One thing that often attracts
hoarders collectors is the ability to show off and display their collection. And Mastertronic titles are great for that – with ranges that have standard packaging, colour-coded by system, yet with fantastic individual artwork, they look great along a shelf. One of the other things is knowing the full extent of what is out there so they can check items off on a list and gauge how close they are to completing the job.
So just how many Mastertronic titles are there to collect? The answer – of course! – is ‘it’s complicated’.
From the moment I fell down that rabbit hole I’ve been told where I must go and who I must be. I’ve been shrunk, stretched, scratched, and stuffed into a teapot. – Alice In Wonderland
The Classic Range
The classic Mastertronic range began in April 1984 with Duck Shoot (1C0001 on C64 & IV0001 on VIC-20). It ended just under six years later with Jonah Barrington’s Squash (IS0310 Spectrum, IA0310 Amstrad, IC0310 C64).
So we can see straight away the attraction of a numbering system which instantly tells you where you are in the range AND what format you are getting. Good for making sure that bulk trade orders end up with the right quantity of the correct format – but also perfect for us collectors to make a checklist!
From the off, Mastertronic seemed to have thought of everything: even the ‘1C0001’ above is not a typo – 1C denoted the Commodore 64, so that 2C could be used for releases on the Commodore 16/+4. But such careful cataloguing was not to last. On the next two releases (Vegas Jackpot and Squirm), the C64 versions were ‘IC0002’ and ‘IC0003’, whilst the C16 versions were ‘2C0002’ and ‘2C0003’. To make matters even worse, game four (The Election Game) only came out on Commodore 64, yet the catalogue number is ‘2C0004’!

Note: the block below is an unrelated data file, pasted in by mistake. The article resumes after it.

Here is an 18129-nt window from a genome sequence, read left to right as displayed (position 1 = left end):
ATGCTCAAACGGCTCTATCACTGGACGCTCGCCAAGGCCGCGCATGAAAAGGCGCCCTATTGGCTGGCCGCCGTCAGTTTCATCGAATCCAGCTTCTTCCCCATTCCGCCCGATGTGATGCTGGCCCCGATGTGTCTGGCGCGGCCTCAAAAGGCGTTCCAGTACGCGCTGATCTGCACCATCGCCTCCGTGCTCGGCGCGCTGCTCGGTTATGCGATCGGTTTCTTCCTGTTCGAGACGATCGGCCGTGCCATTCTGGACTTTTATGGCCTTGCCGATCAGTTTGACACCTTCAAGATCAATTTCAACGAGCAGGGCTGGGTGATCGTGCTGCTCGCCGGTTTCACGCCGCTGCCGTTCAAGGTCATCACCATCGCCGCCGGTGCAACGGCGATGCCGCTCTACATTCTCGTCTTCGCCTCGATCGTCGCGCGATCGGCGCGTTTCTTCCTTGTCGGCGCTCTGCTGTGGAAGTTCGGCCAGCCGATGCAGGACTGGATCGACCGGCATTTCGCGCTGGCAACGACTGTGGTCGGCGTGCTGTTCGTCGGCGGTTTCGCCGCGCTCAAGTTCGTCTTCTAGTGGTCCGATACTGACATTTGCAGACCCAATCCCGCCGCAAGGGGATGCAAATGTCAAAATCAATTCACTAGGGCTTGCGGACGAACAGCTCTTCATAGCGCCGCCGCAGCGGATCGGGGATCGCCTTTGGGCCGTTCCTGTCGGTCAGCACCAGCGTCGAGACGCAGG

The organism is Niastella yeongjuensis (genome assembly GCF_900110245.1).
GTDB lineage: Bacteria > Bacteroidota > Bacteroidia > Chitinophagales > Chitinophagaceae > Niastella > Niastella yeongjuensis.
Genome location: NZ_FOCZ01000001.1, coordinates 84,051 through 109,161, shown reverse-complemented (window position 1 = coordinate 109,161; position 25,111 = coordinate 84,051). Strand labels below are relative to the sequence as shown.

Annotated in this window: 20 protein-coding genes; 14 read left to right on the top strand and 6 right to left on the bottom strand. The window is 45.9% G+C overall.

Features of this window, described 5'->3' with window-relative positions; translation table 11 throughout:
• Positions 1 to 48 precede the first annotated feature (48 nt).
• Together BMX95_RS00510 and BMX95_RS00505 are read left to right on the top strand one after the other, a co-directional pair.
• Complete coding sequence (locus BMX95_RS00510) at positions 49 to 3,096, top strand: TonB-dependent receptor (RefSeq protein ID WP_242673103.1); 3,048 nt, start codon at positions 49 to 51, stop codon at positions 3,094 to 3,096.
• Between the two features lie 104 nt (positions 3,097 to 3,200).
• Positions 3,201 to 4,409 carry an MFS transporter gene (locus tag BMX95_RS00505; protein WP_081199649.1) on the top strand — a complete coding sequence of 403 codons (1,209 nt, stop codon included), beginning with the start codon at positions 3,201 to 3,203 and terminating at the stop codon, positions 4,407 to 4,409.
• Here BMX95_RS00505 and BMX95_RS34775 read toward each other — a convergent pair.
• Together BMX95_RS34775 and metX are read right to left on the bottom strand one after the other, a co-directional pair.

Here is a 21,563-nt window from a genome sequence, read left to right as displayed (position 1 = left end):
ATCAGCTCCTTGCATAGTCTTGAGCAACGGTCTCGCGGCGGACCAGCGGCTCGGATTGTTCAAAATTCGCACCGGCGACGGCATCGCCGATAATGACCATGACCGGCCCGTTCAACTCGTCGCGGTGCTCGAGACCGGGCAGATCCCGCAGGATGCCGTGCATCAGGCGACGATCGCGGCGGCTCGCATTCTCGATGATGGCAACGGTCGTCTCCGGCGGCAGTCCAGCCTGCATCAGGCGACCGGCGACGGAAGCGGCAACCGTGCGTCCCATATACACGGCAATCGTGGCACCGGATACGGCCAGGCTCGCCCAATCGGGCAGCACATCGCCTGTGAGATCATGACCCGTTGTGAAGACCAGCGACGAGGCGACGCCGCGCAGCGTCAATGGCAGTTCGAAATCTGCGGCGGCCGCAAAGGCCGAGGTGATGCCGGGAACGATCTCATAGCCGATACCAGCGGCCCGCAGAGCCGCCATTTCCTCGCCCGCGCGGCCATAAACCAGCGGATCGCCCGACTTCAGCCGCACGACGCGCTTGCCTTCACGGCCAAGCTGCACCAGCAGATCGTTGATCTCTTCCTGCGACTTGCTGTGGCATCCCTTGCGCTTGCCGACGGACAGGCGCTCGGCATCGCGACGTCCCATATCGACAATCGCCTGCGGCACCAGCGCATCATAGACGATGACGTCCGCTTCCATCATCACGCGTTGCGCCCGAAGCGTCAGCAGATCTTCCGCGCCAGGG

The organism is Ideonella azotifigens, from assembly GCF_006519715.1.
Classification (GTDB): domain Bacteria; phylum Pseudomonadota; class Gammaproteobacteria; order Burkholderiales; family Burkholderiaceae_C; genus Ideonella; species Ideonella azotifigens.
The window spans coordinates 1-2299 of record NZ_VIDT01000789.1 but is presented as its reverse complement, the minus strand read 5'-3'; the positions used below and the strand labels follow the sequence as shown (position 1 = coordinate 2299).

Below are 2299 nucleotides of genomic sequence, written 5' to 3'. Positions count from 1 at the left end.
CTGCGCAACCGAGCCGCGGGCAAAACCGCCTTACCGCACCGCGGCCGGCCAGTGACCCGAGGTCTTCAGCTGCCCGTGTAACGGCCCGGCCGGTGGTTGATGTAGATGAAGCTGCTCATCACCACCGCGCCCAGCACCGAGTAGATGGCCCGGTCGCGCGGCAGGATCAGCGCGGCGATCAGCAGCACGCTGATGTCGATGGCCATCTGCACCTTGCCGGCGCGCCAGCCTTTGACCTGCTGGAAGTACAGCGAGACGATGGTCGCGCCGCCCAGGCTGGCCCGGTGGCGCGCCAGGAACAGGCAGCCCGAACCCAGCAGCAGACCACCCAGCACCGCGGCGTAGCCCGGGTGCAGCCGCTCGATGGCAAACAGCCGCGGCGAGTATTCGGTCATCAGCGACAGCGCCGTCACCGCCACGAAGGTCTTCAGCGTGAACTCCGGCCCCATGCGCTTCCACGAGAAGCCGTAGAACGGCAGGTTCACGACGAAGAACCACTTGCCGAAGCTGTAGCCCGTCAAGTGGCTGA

Bane of a collector’s life, numbering inconsistencies!
Love Plus One
Briefly, the ‘Plus One’ range doubled up some of the very early titles, with one on each side of the tape. There were only four of these, and the numbering here is clever, but confusing: so the Spectrum’s Tank Trax/Bullseye is IS0508 – because Bullseye as an individual release was originally IS0005 and Tank Trax IS0008. For the C64, Bionic Granny/Jungle Story is IC1016, because Jungle Story was originally 1C0010 and Bionic Granny 1C0016.
Who Do You Love?
Are you just collecting for your preferred format? In which case from the classic range you might be looking at just two titles (if you are a Dragon 32 keeper) up to around 147 (if you are Spectrum-inclined).
But if you go full multi-format, you’re gonna need a bigger shelf! Some of the titles were converted for many systems: Vegas Jackpot appeared on seven (Spectrum, C64, Atari, VIC-20, C16/+4, BBC/Electron & Dragon 32). And that title never even made it on to Amstrad or MSX.
Later titles, though, settled into a typical pattern of release across just three systems: Spectrum, Amstrad and C64.
And then we come to another buggeration-factor: that ‘standard’ numbering actually includes a number of different labelles – sorry labels. From the first appearance of Entertainment USA with Bump Set Spike! (USA0110 for C64 in May 1986, USAS0110 for Spectrum in August that year, then – inconsistently – just IA0110 when it appeared for the Amstrad a year later), through to launch of Bulldog Software with the phenomenal Feud across five systems in 1987, it’s not all neat little grid lines and a Mastertronic logo bottom front-and-centre.
The M.A.D. and Mastertronic Plus labels were also folded into the main numbering scheme, having started out separate.
It’s Tuesday, Let’s Start Up Another Label!
For an outfit born from a desire to stack ’em high, sell ’em cheap, Mastertronic proved to be remarkably keen on inventing new imprints every five minutes. Keeping it interesting (or maybe frustrating) for collectors, I view this as just another sign of their relentless drive to keep innovating, trying out new things to find what worked best out in the market.
One of the first was Master Vision (aka Master Adventurer, or sometimes even Masterventurer). This short-lived label was initially used to re-publish some of the games rescued from the collapse of Carnell Software alongside some original adventures. It was used in 1985 for only six months and five releases, but its highlight (for me, at least) was the publication of the epic multi-part role-playing adventure, Journey’s End.